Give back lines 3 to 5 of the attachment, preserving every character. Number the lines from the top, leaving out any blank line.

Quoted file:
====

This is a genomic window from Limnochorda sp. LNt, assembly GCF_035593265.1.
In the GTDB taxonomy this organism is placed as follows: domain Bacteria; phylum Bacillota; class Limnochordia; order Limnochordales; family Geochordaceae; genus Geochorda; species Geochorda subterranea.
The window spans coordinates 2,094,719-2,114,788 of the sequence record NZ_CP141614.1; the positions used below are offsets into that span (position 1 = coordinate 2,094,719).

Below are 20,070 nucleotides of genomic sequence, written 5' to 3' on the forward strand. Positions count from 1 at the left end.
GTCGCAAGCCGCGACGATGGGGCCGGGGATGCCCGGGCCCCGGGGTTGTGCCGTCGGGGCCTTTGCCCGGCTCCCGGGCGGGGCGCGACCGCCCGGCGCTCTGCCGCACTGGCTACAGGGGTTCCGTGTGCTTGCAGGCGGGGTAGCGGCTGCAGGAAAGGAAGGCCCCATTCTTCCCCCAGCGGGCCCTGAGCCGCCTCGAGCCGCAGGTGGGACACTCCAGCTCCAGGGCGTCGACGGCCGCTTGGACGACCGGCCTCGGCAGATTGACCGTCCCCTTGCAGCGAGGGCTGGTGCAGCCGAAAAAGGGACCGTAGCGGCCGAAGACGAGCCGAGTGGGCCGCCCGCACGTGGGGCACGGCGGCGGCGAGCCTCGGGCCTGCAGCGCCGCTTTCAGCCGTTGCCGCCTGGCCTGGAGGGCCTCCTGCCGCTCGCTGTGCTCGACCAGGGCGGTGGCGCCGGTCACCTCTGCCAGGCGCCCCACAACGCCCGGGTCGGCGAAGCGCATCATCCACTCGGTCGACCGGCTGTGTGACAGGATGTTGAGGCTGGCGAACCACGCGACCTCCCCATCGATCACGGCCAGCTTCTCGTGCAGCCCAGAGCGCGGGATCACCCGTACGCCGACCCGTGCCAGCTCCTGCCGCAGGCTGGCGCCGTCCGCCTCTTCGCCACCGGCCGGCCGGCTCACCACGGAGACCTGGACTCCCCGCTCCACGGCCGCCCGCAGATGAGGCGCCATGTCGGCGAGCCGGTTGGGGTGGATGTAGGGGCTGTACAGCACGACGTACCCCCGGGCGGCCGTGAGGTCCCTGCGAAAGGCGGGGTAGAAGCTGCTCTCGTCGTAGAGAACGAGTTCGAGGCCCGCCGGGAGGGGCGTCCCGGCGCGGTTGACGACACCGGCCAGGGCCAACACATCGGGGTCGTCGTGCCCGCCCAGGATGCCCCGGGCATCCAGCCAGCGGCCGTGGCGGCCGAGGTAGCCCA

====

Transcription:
The window spans coordinates 2,094,719-2,114,788 of the sequence record NZ_CP141614.1; the positions used below are offsets into that span (position 1 = coordinate 2,094,719).

Below are 20,070 nucleotides of genomic sequence, written 5' to 3' on the forward strand. Positions count from 1 at the left end.
GTCGCAAGCCGCGACGATGGGGCCGGGGATGCCCGGGCCCCGGGGTTGTGCCGTCGGGGCCTTTGCCCGGCTCCCGGGCGGGGCGCGACCGCCCGGCGCTCTGCCGCACTGGCTACAGGGGTTCCGTGTGCTTGCAGGCGGGGTAGCGGCTGCAGGAAAGGAAGGCCCCATTCTTCCCCCAGCGGGCCCTGAGCCGCCTCGAGCCGCAGGTGGGACACTCCAGCTCCAGGGCGTCGACGGCCGCTTGGACGACCGGCCTCGGCAGATTGACCGTCCCCTTGCAGCGAGGGCTGGTGCAGCCGAAAAAGGGACCGTAGCGGCCGAAGACGAGCCGAGTGGGCCGCCCGCACGTGGGGCACGGCGGCGGCGAGCCTCGGGCCTGCAGCGCCGCTTTCAGCCGTTGCCGCCTGGCCTGGAGGGCCTCCTGCCGCTCGCTGTGCTCGACCAGGGCGGTGGCGCCGGTCACCTCTGCCAGGCGCCCCACAACGCCCGGGTCGGCGAAGCGCATCATCCACTCGGTCGACCGGCTGTGTGACAGGATGTTGAGGCTGGCGAACCACGCGACCTCCCCATCGATCACGGCCAGCTTCTCGTGCAGCCCAGAGCGCGGGATCACCCGTACGCCGACCCGTGCCAGCTCCTGCCGCAGGCTGGCGCCGTCCGCCTCTTCGCCACCGGCCGGCCGGCTCACCACGGAGACCTGGACTCCCCGCTCCACGGCCGCCCGCAGATGAGGCGCCATGTCGGCGAGCCGGTTGGGGTGGATGTAGGGGCTGTACAGCACGACGTACCCCCGGGCGGCCGTGAGGTCCCTGCGAAAGGCGGGGTAGAAGCTGCTCTCGTCGTAGAGAACGAGTTCGAGGCCCGCCGGGAGGGGCGTCCCGGCGCGGTTGACGACACCGGCCAGGGCCAACACATCGGGGTCGTCGTGCCCGCCCAGGATGCCCCGGGCATCCAGCCAGCGGCCGTGGCGGCCGAGGTAGCCCA